• Revamp the evaluation process for issuing permits. The current “process” is highly subjective and often relies upon the food truck’s relationship with the street vending coordinator. That leads to inconsistent treatment of food trucks, and in some cases, inconsistent fees.
  • Create a proper website. For the longest time, all the Street Vending page said was to call the coordinator and it gave a phone number. At least now it links to the application package, but we could obviously do so much more.

The good news is that discussions regarding these changes have already been taking place, and I anticipate we’ll make significant progress this year. I think if we can make some of these changes a reality, we’ll have a much stronger vending program into the future.

It’s also worth mentioning that perhaps Sustainable Development is not the right home for the Street Vending Program. Sustainable Development is responsible for business licenses, property management, and economic development strategies, among other things, but food trucks in particular need more than that. They also deal with Transportation, Transit, and other departments. I would recommend folding the Street Vending Program into the Civic Events Office, which already coordinates with the various City departments on a regular basis.

If we’re willing to put even more effort in, I think there are significant opportunities to once again have Edmonton’s street vending program be the standard by which other cities are measured. Here’s just one example. Food trucks are different lengths and so are parking stalls. Why not release a dataset of all the parking stalls in Edmonton, or at least those in food-truck-friendly neighbourhoods that includes the location, length, price and other information? It would then be relatively easy for a food truck to scan for potential locations at which to park. We’ve already got the open data catalogue and the parking meter data exists somewhere, so with a bit of effort we could make something like this a reality.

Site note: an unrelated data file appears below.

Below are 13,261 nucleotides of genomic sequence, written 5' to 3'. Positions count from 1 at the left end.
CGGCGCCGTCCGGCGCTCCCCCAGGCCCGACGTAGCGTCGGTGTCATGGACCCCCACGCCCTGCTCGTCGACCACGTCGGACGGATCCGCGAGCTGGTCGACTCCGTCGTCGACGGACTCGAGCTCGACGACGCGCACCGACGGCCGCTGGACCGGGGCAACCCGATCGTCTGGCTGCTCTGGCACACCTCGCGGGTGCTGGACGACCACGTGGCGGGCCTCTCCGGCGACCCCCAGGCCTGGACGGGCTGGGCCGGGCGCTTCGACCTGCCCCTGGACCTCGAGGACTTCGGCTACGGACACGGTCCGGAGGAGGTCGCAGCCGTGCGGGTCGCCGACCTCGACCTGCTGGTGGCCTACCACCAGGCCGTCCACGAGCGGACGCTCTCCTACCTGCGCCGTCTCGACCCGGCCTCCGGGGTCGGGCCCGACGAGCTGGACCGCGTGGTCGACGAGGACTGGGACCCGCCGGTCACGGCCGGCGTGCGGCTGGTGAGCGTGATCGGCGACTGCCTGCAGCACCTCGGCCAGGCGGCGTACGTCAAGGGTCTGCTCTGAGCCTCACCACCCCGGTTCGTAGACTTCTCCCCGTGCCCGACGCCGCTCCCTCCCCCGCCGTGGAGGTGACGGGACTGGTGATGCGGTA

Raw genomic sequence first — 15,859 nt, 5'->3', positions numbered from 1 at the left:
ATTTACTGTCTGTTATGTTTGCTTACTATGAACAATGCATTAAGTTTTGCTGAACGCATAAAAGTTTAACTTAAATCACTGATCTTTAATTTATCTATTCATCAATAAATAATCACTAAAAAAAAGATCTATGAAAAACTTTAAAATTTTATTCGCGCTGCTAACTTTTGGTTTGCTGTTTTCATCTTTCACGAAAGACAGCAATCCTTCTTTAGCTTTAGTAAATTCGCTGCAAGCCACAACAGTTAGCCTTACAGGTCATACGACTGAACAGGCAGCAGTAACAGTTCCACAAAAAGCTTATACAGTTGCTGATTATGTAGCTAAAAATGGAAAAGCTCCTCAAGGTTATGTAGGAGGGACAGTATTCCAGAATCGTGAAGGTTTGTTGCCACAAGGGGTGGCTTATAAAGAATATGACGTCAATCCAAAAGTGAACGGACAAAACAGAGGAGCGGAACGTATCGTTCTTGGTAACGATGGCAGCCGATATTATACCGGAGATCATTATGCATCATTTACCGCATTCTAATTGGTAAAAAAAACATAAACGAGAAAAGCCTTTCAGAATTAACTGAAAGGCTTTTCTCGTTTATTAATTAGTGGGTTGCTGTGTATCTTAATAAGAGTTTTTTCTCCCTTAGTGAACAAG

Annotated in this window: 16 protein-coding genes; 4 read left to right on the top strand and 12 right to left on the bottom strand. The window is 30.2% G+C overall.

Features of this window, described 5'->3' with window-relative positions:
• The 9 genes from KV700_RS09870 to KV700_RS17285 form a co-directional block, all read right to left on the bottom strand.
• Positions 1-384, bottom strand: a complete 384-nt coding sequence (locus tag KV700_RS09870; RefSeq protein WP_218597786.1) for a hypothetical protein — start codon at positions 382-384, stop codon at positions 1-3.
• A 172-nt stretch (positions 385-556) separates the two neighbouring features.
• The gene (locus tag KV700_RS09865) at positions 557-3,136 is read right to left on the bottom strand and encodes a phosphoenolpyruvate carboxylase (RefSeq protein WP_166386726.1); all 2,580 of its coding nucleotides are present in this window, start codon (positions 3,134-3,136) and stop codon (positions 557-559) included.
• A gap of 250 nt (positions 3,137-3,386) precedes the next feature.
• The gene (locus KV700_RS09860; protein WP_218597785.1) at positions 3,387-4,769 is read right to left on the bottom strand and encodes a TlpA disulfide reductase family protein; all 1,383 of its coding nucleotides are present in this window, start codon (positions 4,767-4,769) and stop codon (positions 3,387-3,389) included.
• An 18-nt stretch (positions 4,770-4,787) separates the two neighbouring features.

What’s next for Drift and Grandma Lee’s?

As you might have heard, Drift was granted an extension at their current 108 Street location until Friday. They are supposed to file an appeal by then, whatever that means. There is nothing in the guidelines that outlines how exactly Drift is supposed to respond to the situation. Furthermore, the advantage is clearly with Grandma Lee’s – the City can basically tell Drift that they have to move and there’s nothing they can do about it.

I would rather see businesses like Grandma Lee’s choose to compete rather than complain. With a brick-and-mortar location, a restaurant should be able to offer an experience that no food truck can match. Furthermore, we know from our experience with What the Truck?! that having food trucks in an area often draws more people to surrounding businesses, not less. Unfortunately, as Colby Cosh astutely identified last week, Grandma Lee’s has chosen rent-seeking over delivering a better experience, and that means everybody loses.

Drift Sandwich Mob

I hope Drift is not forced to move, but if they are, then I hope it ultimately results in improved guidelines that clearly stipulate how such disputes will be handled in the future. If we want to make it easier for new food trucks to open up in Edmonton – and I think we do – then we need to make the rules clear and consistent.